Thursday, October 9, 2014

Paradise in Full Bloom at Horticulture Building

Written By: Christopher Williamson

      As a student at TTC, I’ve always felt a sense of pride when the start of the fall semester comes and the campus is filled with a flush of new students eager to learn and begin their college careers, a deep sense of excitement with the development of our new nursing building, and a deep respect for the faculty and staff that are always willing to share their knowledge and experience. But as any new student walking the campus for the first time or a curious visitor can tell you, there is always one building that stands out, a building that seems to capture the imagination and gives the viewer insight into the artistic brilliance of its creator.
If you didn’t bother to read the title or just haven’t figured it out yet, I’m talking about the horticulture building; a building that begs to be recognized by the senses with its year round appeal of color that is sure to delight your eyes, the sound of chirping birds that are sure to bring a sense of calm and satisfaction streaming through your ears and delicious edible fruit from figs to peaches which guarantee a pure taste of pleasure for any taste bud.
But as anyone knows, even the most established trees start out as little saplings that are eager to root themselves in a firm foundation, so I became curious and decided to ask the question “How did this building and the program get its start?”
Mack Fleming, founder of the horticulture program in 1966, has a long list of accomplishments ranging from a Master’s Degree in horticulture from Clemson to co-founding the only tea plantation in the United States and going on to start his own brand of tea called Carolina Select tea remarked “I have a long history; I came here for the first time in December, 1966 before you were born. I was here for eleven years as the founder of the horticulture program; we had a faculty of three people then, and the program was built up sufficiently well where we had about 150 students.” Fleming eventually left the program to join Lipton tea as their director of research, ultimately leaving to start the American Classic brand of tea.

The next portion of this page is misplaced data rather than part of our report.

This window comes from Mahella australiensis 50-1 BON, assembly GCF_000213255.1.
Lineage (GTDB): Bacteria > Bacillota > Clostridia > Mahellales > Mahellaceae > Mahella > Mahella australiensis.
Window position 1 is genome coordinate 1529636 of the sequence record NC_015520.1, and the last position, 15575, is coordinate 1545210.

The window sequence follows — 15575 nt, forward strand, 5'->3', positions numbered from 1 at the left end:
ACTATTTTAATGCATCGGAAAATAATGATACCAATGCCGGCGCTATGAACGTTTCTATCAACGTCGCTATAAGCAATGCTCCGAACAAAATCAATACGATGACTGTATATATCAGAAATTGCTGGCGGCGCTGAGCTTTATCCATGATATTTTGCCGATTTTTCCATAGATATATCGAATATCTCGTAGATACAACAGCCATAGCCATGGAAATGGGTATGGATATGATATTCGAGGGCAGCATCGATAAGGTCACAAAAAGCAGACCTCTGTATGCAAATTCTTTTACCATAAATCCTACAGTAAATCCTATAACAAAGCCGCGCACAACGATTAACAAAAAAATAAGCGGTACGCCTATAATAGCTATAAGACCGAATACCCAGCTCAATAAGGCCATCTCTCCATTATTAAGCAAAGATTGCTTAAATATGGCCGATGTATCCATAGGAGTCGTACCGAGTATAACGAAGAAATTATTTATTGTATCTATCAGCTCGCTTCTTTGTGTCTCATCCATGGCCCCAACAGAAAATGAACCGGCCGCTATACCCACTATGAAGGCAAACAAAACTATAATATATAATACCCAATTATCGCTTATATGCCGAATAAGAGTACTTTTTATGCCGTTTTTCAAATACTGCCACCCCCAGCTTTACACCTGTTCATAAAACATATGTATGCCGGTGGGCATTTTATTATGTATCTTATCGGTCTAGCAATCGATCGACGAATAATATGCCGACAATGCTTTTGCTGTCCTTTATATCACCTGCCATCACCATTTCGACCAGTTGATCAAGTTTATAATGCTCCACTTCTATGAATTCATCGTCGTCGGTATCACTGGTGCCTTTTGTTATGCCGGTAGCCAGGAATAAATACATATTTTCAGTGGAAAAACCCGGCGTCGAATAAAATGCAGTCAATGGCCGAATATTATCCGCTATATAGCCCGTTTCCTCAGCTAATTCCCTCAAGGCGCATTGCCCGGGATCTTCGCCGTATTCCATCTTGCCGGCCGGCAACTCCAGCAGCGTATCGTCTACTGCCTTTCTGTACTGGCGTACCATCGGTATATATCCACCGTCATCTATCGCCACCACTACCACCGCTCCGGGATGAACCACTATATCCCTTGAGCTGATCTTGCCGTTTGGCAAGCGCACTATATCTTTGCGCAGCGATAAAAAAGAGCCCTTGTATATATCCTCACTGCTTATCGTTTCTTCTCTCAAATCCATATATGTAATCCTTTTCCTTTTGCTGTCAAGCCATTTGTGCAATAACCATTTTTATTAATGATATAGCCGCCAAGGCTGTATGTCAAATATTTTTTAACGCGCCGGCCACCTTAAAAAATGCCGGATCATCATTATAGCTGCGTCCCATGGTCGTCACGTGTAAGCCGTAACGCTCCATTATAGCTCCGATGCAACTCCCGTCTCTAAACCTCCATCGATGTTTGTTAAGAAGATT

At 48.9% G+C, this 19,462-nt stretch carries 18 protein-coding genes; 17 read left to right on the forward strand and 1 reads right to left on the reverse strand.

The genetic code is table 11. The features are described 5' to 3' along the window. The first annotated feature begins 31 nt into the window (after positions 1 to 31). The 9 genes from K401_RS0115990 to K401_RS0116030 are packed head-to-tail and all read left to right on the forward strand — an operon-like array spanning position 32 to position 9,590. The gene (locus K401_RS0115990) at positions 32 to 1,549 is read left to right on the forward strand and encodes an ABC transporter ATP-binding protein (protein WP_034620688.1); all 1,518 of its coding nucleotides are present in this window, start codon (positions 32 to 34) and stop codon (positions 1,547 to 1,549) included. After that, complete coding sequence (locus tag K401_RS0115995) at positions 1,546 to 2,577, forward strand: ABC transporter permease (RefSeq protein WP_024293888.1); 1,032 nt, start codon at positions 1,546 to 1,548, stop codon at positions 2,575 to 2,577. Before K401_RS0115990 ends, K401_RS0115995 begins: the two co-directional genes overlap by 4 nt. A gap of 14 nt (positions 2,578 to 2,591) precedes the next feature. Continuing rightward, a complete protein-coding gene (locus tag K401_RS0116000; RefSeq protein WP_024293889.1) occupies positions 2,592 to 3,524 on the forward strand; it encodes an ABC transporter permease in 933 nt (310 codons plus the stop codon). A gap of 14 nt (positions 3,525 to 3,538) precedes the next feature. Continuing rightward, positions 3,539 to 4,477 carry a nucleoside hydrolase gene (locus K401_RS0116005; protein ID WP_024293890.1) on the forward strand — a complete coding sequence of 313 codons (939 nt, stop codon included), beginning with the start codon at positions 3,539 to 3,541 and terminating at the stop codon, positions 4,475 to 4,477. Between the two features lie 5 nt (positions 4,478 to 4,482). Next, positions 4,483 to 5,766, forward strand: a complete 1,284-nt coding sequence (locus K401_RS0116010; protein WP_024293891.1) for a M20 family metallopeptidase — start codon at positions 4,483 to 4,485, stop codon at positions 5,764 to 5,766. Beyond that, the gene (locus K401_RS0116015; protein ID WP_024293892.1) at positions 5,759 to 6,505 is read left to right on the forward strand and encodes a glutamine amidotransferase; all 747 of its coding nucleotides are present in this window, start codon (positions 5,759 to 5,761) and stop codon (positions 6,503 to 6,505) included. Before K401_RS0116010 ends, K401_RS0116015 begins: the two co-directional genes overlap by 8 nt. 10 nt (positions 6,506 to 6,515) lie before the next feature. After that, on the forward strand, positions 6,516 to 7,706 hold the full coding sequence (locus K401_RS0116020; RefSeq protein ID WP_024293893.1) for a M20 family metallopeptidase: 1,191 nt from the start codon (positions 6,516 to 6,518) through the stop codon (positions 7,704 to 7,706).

But like the scattering roots of a ravenous tree searching for water, I decided to continue my search for information by interviewing Sharon Coke, an instructor who has been with the program since 1994 and is a graduate of North Carolina University with a degree in horticulture and years of experience in greenhouse production. Since her arrival 20 years ago, she has seen the addition of new plant material every year; she informed me that while most plants are bought primarily from local garden centers, there have been exceptions like the palm trees (that still continue to stand) donated by local business Palm Trees LTD. Another three-hundred and fifty trees and shrubs were donated by Clemson University, all of which seem to give a perfect example of the sharp contrast in plant material in the rolling hills of the upstate and the flat, even terrain of the Lowcountry.
When asked about the selection of plant material, she stated, “We plant as needed or design something as a class.” From the view point of a casual observer, it adds a sense of randomness that begs them to look around every corner and be absorbed by the ever changing addition of new plants, ponds and even a golf green. She’s even added a straw bale garden which she noted has brought considerably more attention to the island, saying “People walk right next to it wanting to know what we are doing” and “[People] typically walk past the island and come ask about it”.
As I dug deeper, I found myself becoming increasingly intrigued by the island and deepened in my resolve to find out how there could exist a place that within the confines of an acre seemed to have an orderly yet chaotic style, a random feel that existed in sharp contrast to the structured, organized atmosphere of the college which surrounded it. To continue in my search for answers I decided to ask Tony Bertauski.
After graduating from the University of Illinois, Bertauski got his dream job teaching students at TTC, something he envisioned doing as he spent four years learning the art of horticulture working on a golf course. As I talked with Bertauski, I began to realize that the students not only have a wealth of knowledge in the faculty of the horticulture program but they also are extremely luckily in the way they are able to learn their profession.